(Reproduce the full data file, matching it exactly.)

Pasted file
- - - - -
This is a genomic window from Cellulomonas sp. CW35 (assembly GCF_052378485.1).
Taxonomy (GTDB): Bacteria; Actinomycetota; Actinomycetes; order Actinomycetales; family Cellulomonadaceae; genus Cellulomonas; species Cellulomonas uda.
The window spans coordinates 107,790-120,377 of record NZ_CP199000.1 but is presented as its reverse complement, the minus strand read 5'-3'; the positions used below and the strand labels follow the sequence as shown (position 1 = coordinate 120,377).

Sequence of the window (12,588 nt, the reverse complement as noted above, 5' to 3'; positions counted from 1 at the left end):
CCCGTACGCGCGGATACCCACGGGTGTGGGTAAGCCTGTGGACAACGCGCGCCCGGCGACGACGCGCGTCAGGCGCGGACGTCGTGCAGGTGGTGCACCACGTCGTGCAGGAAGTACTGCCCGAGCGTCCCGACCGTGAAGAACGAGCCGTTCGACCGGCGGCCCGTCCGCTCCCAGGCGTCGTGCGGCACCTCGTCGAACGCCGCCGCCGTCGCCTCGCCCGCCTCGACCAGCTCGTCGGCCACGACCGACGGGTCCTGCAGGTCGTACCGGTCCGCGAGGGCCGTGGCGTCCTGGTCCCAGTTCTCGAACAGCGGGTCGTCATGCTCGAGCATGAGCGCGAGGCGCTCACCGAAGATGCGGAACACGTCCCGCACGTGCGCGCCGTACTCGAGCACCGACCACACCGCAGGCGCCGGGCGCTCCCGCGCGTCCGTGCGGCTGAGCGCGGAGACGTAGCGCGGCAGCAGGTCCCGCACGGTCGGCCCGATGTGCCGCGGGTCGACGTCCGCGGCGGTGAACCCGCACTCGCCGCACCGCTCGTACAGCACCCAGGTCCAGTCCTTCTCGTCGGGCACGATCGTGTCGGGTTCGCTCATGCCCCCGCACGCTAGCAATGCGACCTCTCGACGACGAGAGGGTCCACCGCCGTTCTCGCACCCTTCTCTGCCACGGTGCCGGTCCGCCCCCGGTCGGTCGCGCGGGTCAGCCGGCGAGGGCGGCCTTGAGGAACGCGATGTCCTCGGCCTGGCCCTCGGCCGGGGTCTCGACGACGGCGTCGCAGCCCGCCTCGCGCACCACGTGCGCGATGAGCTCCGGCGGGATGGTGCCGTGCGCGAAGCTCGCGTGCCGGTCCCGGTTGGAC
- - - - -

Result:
This is a genomic window from Cellulomonas sp. CW35 (assembly GCF_052378485.1).
Taxonomy (GTDB): Bacteria; Actinomycetota; Actinomycetes; order Actinomycetales; family Cellulomonadaceae; genus Cellulomonas; species Cellulomonas uda.
The window spans coordinates 107,790-120,377 of record NZ_CP199000.1 but is presented as its reverse complement, the minus strand read 5'-3'; the positions used below and the strand labels follow the sequence as shown (position 1 = coordinate 120,377).

Sequence of the window (12,588 nt, the reverse complement as noted above, 5' to 3'; positions counted from 1 at the left end):
CCCGTACGCGCGGATACCCACGGGTGTGGGTAAGCCTGTGGACAACGCGCGCCCGGCGACGACGCGCGTCAGGCGCGGACGTCGTGCAGGTGGTGCACCACGTCGTGCAGGAAGTACTGCCCGAGCGTCCCGACCGTGAAGAACGAGCCGTTCGACCGGCGGCCCGTCCGCTCCCAGGCGTCGTGCGGCACCTCGTCGAACGCCGCCGCCGTCGCCTCGCCCGCCTCGACCAGCTCGTCGGCCACGACCGACGGGTCCTGCAGGTCGTACCGGTCCGCGAGGGCCGTGGCGTCCTGGTCCCAGTTCTCGAACAGCGGGTCGTCATGCTCGAGCATGAGCGCGAGGCGCTCACCGAAGATGCGGAACACGTCCCGCACGTGCGCGCCGTACTCGAGCACCGACCACACCGCAGGCGCCGGGCGCTCCCGCGCGTCCGTGCGGCTGAGCGCGGAGACGTAGCGCGGCAGCAGGTCCCGCACGGTCGGCCCGATGTGCCGCGGGTCGACGTCCGCGGCGGTGAACCCGCACTCGCCGCACCGCTCGTACAGCACCCAGGTCCAGTCCTTCTCGTCGGGCACGATCGTGTCGGGTTCGCTCATGCCCCCGCACGCTAGCAATGCGACCTCTCGACGACGAGAGGGTCCACCGCCGTTCTCGCACCCTTCTCTGCCACGGTGCCGGTCCGCCCCCGGTCGGTCGCGCGGGTCAGCCGGCGAGGGCGGCCTTGAGGAACGCGATGTCCTCGGCCTGGCCCTCGGCCGGGGTCTCGACGACGGCGTCGCAGCCCGCCTCGCGCACCACGTGCGCGATGAGCTCCGGCGGGATGGTGCCGTGCGCGAAGCTCGCGTGCCGGTCCCGGTTGGAC